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Professor Quester Answers
Questions on Hydroelectric Power



Dear Dr. Quester:
Who discovered that water could be used to make electricity?""(Alex, Fifth grade, Lafayette, CA)

The Professor Answers:
Probably the first turbine to use water was designed by an American mining engineer Lester Pelton. The Pelton wheel had pairs of buckets stopping the water, turning a turbine and is connected to a generator.

The first hydroelectric power station was built in 1882. It could only work 250 light bulbs.




Dear Professor Quester:
What percentage of our energy comes from Hydro-electric? (Alex Fifth grade, Lafayette, CA)

The Professor Answers:
About 27% of California's electricity generation comes from hydroelectric power. About 8.5 % is from out-of-state, the rest is generated in California.

Thanks for asking and if you want more hydroelectric information try the Energy Story.




Dear Professor Quester:
My name is Brandon Suarez and I'm doing a project on hydroelectricity. I am trying to demonstrate a watermill wheel and how it creates energy. I would be pleased if you sent me some information on how these wonderful machines work. You seem to know a lot on this subject, so I selected you to answer my question. I would be obliged if you sent me some information on how watermills, hydroelectricity, or how dams work. Thank you in advance for all your help. (Brandon Suarez, Cotter High School, Winona, MN)

The Professor Answers:
Water wheels were used for irrigation as long ago as 500 B.C.E., (before the common era), but water power was first used for grinding corn around 100 B.C.E. The type of water wheel used depended on how fast the stream or river flowed. There are three types of water wheels: Overshot, Undershot and Horizontal also called "Greek" or "Norse." Overshot wheels (the traditional thought of water wheels) are used where water falls from a great height but is slow moving. The water pulls one side of the wheel around with it as the water falls from the top. Undershot wheels are used in fast-moving water. The water passes under the wheel and pushes blades, which turn the wheel. This could be connected to heavy machinery in factories. Horizontal water wheels were used to grind grain into flour. Grain was placed into the top of a funnel-shaped container, called a hopper, and fell down between the millstones. Horizontal wheel needed fast-moving water to be effective. Water wheels became obsolete when steam turbines came on the scene because steam could be generated anywhere, not just along a river.

Modern dams use similar technology except the stored water is funneled through channels or pipes that push this high pressure water through the blades of a turbine. This turbine generates electricity.

For pictures of these different types of water wheels or dam generation type your library resources or search the 'Net.  A very good book that explains science simply is the Eyewitness Science series...try the Energy series.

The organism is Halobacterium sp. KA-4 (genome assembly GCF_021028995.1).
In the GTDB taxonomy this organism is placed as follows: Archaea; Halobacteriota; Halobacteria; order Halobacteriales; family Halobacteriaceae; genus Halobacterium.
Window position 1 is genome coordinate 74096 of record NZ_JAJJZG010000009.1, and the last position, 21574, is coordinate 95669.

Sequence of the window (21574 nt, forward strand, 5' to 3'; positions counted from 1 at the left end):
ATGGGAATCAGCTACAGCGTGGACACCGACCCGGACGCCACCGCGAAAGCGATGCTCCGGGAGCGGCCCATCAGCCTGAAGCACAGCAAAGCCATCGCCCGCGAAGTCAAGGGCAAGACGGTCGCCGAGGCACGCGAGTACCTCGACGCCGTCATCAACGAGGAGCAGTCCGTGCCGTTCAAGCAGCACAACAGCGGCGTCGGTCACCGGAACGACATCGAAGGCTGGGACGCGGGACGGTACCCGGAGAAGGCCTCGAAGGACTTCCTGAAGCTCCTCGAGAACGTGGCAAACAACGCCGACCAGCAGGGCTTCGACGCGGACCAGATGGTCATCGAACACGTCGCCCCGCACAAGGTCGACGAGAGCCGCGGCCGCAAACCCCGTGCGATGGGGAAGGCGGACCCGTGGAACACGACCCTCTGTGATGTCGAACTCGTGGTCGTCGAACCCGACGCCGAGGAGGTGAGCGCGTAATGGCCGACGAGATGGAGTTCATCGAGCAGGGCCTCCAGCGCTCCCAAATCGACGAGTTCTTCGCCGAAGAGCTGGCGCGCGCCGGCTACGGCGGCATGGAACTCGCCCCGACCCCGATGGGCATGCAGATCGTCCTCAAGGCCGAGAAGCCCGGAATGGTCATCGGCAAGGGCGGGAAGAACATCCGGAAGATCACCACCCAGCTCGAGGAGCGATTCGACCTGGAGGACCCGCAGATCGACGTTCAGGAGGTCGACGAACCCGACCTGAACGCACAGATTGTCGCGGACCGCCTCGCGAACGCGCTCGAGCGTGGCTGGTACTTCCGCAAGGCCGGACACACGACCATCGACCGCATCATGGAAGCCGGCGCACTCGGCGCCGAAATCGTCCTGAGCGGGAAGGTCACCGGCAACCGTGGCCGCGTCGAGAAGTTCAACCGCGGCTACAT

We hope that answers your question.




Dear Dr. Q:
I want to know, how to make a model in scale of a Pelton turbine. I need that it produce some energy. I'm in the second semester in the Universidad Pontificia Bolivariana. (Juan Jose, Medellin-Colombia.)

The Professor Answers:
I sorry I'm not able to help you construct a scale model of the Pelton turbine however the Pelton wheel is a flywheel system with pairs of "buckets" to stop the water and turn a belt that is connected to a generator.

Good luck with your project.




Dear Dr. Q:
I was doing a physics project regarding hydroelectricity and these few questions came across my mind that I can't answer. I would like to know if there is a minimum requirement for the speed of the water as it is flowing to convert the energy to hydroelectricity. I would also like to know which country in Southeast Asia has the ability (financially and the geology) to build dams. Also, does a dam require much taking care after it is built? What are the minimum requirements to build a dam? I would appreciate if you could answer these questions. Thank you.

The Professor Answers:
Interesting questions. I'm not certain if I can answer all of them. First, regarding the minimum water speed. It's not the speed of the water that's important, it's the volume, force and drop (the higher the drop and more volume, the more force). There are two main categories of hydroelectric power generation: conventional methods, which produce electricity via water flow in one direction (and are therefore dependent on seasonal runoff), and pumped storage methods, which are both producers and consumers of electricity as the water used to generate electricity can be recycled by pumping it back uphill.

Two types of conventional hydroelectric facilities are dams and run-of-river. Dams raise the water level of a stream or river to an elevation necessary to create a sufficient elevation difference (water pressure, or head). Run-of-river, or water diversion, facilities typically divert water from its natural channel to run it through a turbine, and then usually return the water to the channel downstream of the turbine.

We have some more basic information on hydro. Check out this address

http://www.energy.ca.gov/electricity/hydro.html

There are also some additional links such as the Bureau of Reclamation. They have a technical report at this address:

http://www.usbr.gov/power/data/fist_pub.htm





If YOU have a question about energy, send your question by e-mail to "Professor Quester."
Ask your parents or teacher first before sending an e-mail. Please tell us your grade level, the name of your school and your city. We will usually respond within four or five days.


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Page updated: May 17, 2002
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